FairVote Minnesota

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FairVote Minnesota Applauds Supreme Court Decision on Ranked Choice Voting

FairVote Minnesota Applauds Supreme Court Decision

on Ranked Choice Voting


MINNEAPOLIS – (June 11, 2009) – Jeanne Massey, executive director of FairVote Minnesota, applauded the Minnesota Supreme Court decision handed down today that upholds the constitutionality of Minneapolis’ ranked choice voting (RCV) law.

“Today, in a unanimous opinion, the Minnesota Supreme Court blazed a path that every community in our state can follow toward better elections and a stronger democracy,” Massey said.  “The Court’s decision is a resounding endorsement of ranked choice voting.  It gives a bright, green light for Minneapolis to implement RCV for this year’s elections and for other communities around the state – Saint Paul, Duluth and others – to move ahead as well.”

In its ruling, the Court explained that the RCV system satisfies constitutional requirements because all votes are treated equally:  “[e]very voter has the same opportunity to rank candidates when she casts her ballot, and in each round every voter’s vote carries the same value.”  The Court also found that there was “no indication, much less proof” that RCV would impose a burden on the right to vote.  Finally, Chief Justice Magnuson stressed in the opinion, “[t]he voters of Minneapolis chose to adopt the IRV method.”  Under these circumstances, the Court held that it would not interfere with that choice.

It is expected that today’s ruling will set the stage for other communities to move ahead on RCV initiatives.  The Saint Paul City Council, for example, voted in 2008 to uphold a citizen’s petition to place RCV on the ballot upon resolution of the law suit in Minneapolis.  In Duluth, there is a strong and active citizen’s effort to put RCV on the ballot for municipal elections in that city.

FairVote Minnesota attorneys James Dorsey and Nicole Moen praised the Court’s decision:  “The Court carefully examined each of the plaintiffs’ constitutional arguments and rejected all of them.  The Court also noted that RCV promotes many legitimate state interests, such as increasing voter turn-out and decreasing election costs.”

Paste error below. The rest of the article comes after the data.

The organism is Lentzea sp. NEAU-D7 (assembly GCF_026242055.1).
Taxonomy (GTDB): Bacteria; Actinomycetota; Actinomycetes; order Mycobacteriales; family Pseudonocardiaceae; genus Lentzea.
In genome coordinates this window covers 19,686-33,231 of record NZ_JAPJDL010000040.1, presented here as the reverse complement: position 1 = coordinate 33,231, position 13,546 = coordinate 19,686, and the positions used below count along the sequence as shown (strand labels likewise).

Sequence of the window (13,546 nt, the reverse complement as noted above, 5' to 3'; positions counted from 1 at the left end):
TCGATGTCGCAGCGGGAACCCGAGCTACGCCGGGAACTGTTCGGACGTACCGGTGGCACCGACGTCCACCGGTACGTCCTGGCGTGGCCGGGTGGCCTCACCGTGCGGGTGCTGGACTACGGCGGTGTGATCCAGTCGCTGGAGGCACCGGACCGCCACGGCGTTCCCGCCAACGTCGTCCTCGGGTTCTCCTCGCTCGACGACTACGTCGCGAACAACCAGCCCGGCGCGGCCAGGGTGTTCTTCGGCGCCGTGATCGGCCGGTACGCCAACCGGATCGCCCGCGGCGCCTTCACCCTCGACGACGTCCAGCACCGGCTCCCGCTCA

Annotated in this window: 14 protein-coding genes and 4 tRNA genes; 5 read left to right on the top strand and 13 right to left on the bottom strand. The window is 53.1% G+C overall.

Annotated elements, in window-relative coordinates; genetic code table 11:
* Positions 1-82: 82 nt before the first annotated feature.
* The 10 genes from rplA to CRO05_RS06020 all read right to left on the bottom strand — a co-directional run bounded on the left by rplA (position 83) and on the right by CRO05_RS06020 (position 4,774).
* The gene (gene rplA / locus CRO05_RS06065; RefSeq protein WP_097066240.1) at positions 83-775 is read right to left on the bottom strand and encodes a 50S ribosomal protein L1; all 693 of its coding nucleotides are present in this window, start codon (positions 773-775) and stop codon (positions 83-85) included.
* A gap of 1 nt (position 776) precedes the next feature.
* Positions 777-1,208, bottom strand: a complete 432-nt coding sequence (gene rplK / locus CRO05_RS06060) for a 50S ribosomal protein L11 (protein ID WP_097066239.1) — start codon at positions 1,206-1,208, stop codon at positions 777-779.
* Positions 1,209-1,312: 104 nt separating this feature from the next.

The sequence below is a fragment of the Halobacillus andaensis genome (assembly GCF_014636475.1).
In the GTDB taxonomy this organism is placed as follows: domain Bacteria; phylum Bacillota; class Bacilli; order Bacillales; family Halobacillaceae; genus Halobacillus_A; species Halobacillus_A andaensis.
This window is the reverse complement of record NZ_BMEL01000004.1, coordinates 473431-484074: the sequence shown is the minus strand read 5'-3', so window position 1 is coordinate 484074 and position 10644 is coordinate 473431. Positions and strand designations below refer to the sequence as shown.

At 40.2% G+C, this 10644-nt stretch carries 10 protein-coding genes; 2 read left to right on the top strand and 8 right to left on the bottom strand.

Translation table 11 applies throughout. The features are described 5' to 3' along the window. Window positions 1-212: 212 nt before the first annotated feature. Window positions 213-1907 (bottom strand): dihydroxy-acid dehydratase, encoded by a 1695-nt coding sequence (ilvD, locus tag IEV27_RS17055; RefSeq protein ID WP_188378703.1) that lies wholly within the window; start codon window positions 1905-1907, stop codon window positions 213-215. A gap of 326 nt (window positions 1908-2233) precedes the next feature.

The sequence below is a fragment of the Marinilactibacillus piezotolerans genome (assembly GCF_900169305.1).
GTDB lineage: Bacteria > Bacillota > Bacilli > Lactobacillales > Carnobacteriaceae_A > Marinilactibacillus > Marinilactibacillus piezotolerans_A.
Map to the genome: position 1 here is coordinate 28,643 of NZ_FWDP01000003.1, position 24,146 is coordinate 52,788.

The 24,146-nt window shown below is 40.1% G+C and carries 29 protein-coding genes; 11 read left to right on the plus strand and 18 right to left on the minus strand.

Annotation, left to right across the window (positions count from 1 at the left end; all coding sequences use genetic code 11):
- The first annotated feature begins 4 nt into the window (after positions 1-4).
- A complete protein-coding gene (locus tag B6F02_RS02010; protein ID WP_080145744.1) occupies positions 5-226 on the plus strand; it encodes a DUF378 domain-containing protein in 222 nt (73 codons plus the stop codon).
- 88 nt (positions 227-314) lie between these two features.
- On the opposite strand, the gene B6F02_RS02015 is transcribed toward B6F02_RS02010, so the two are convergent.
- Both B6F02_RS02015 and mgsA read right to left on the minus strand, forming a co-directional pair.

Dorsey and Moen also dismissed the impact of the plaintiffs’ intention to appeal today’s decision to the U.S. Supreme Court:  “The Minneapolis City Attorney has already determined that a ruling from the Minnesota Supreme Court requires the city to implement RCV for this election cycle.  The Court’s decision rests on a thoughtful and solid analysis of Minnesota and United States Supreme Court precedent.  If the plaintiffs pursue their claims in federal court, the outcome will likely be the same.”

Today’s decision is consistent with the outcomes of similar cases in other states, most notably Johnson v City of New York (1937) Moore v Election Commissioners of Cambridge (1941) and Stephenson v Ann Arbor Bd. of Canvassers (1975). In each case, RCV was upheld under the state constitution and/or election laws.

In 2006, Minneapolis voters approved the use of RCV by a nearly 2-to-1 margin, 65 percent to 35 percent.  The case, Minnesota Voters Alliance v City of Minneapolis (27-cv-08-15), was filed in December 2007 to challenge implementation of the voting method, but was rejected last January by Hennepin County District Judge George McGunnigle.   

RCV is a tested, accepted and implementable system by which voters rank candidates in order of preference, ensuring majority winners in single-winner races where there are more than two candidates on the ballot.  Under RCV, voters cast their vote for their favorite candidate knowing that if he or she doesn’t gather enough votes to be one of the top two finishers, their votes will count toward their second choice. Votes cast for the least popular candidate are not "wasted", but rather redistributed to more popular candidates, based on the voters' second choices, until one candidate emerges with a majority of votes.  In multi-winner elections, like the Minneapolis Park Board, ranked choice voting ensures majority rule while empowering small groups of voters with greater opportunity to elect a candidate that represents them.

RCV is already in use in more than a half a dozen jurisdictions around the United States and in democracies such as Ireland and Australia. 

Eight jurisdictions in six states – California, North Carolina, Maryland, Vermont, Colorado and Washington – currently use RCV voting methods without legal challenge. Nearly a dozen other cities are slated to use RCV in the near future; nowhere has RCV been legally challenged.

FairVote Minnesota was founded in 1996 to work for better democracy through public education and advocating progressive voting systems that lead to greater competitiveness, better representation and more participation.

NOTE TO EDITORS AND PRODUCERS:  FairVote Minnesota representatives below are available to Twin Cities news organizations to additional perspective on today’s decision and other issues related to RCV.  Click here for more background on RCV.

Jeanne Massey, executive director, FairVote Minnesota. 763-807-2550

Ellen Brown, St. Paul Better Ballot Campaign Chair. 651-226-3692

Mike Vallante, St. Paul Better Ballot Campaign Communications Coordinator. 626-437-5414

Brian Melendez, chair, Minnesota Democratic-Farmer-Labor Party. 612-766-7309

David Durenberger, chair, National Institute of Health Policy. 651-962-4630

 Minneapolis Councilmember Elizabeth Glidden.  612-396-2288 or 612-825-9136

 Minneapolis Councilmember Ralph Remington. 612-695-2477

 Prof. David Schultz, Hamline University. 651-523-2858


 Jack Uldrich, Independence Party Chair. 612-267-1212 or 612-827-6488